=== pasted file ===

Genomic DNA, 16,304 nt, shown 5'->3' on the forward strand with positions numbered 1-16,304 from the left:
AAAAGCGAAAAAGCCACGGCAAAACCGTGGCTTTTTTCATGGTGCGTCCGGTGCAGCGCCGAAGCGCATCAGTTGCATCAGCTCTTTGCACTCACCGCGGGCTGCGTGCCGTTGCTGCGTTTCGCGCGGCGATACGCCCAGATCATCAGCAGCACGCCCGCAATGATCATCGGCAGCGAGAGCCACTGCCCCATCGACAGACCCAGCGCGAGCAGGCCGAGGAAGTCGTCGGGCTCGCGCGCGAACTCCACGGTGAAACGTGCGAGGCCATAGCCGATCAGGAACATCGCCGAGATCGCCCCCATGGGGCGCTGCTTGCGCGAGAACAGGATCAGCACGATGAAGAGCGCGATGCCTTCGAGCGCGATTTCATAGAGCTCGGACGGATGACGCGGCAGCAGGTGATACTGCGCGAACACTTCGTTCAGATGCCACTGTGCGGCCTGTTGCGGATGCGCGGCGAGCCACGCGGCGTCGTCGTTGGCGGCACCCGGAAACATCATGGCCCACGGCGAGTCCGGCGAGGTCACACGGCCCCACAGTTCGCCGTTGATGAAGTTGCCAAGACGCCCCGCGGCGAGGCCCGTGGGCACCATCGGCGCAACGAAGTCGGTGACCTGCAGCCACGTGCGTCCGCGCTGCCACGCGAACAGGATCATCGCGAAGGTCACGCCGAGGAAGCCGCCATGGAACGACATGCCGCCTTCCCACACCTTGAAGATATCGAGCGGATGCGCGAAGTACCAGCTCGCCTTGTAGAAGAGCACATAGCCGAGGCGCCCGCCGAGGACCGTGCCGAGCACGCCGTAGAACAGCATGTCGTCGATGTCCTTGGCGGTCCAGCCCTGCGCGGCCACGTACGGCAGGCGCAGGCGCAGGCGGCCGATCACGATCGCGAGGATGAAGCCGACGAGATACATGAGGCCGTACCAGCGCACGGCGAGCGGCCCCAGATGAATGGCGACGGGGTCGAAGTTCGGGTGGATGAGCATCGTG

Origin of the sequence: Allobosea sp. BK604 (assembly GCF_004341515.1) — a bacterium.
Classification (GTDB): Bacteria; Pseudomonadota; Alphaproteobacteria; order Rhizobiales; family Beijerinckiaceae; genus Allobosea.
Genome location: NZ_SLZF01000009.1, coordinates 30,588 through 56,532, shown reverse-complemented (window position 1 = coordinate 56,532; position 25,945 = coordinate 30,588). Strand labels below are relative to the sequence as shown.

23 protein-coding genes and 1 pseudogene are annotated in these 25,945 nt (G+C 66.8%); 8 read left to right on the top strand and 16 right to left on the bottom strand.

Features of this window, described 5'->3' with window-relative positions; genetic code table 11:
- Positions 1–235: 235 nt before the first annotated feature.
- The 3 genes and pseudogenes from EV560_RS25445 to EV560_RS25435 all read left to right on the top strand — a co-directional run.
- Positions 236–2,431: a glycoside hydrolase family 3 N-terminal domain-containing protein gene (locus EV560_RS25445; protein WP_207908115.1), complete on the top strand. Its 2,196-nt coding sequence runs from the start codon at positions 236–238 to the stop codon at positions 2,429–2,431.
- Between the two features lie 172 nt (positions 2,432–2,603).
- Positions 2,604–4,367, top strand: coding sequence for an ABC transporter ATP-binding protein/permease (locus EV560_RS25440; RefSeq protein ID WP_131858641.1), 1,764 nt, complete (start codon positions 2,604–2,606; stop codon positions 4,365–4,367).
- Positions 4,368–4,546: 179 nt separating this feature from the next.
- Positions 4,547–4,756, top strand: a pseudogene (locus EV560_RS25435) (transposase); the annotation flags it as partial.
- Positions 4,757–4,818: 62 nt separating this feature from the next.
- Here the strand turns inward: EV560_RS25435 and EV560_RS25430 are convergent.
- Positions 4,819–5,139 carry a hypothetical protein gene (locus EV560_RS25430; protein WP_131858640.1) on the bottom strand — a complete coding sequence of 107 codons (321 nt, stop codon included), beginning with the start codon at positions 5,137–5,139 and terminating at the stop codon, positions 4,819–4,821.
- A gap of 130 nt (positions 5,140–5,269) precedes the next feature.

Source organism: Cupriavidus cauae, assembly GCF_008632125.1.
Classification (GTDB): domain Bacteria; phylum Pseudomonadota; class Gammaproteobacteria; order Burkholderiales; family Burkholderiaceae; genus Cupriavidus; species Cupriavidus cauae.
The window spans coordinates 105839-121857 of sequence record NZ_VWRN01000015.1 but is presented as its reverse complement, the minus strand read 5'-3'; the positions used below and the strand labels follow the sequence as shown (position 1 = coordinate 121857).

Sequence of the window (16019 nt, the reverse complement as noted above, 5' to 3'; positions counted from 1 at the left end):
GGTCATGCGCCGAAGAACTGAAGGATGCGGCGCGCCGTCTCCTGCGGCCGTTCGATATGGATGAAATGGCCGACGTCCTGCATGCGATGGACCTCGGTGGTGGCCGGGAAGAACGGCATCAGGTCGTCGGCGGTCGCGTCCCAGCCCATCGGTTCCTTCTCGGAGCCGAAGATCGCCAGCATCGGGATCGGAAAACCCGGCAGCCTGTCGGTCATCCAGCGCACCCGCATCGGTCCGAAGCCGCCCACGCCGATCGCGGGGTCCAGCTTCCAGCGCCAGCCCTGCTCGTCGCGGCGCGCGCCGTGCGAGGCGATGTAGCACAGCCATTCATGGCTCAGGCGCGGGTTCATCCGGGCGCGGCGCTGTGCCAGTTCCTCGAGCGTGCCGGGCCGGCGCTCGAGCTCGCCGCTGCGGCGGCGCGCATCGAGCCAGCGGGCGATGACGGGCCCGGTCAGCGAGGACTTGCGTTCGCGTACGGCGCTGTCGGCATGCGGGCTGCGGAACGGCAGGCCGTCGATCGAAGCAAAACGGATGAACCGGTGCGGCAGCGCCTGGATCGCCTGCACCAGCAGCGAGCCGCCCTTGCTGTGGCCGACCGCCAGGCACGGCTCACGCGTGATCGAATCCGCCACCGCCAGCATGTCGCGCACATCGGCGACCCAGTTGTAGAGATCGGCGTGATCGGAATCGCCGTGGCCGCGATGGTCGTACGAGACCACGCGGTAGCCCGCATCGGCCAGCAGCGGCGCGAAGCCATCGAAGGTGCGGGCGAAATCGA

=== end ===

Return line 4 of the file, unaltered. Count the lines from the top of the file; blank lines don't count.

Classification (GTDB): Bacteria; Pseudomonadota; Alphaproteobacteria; order Rhizobiales; family Beijerinckiaceae; genus Allobosea.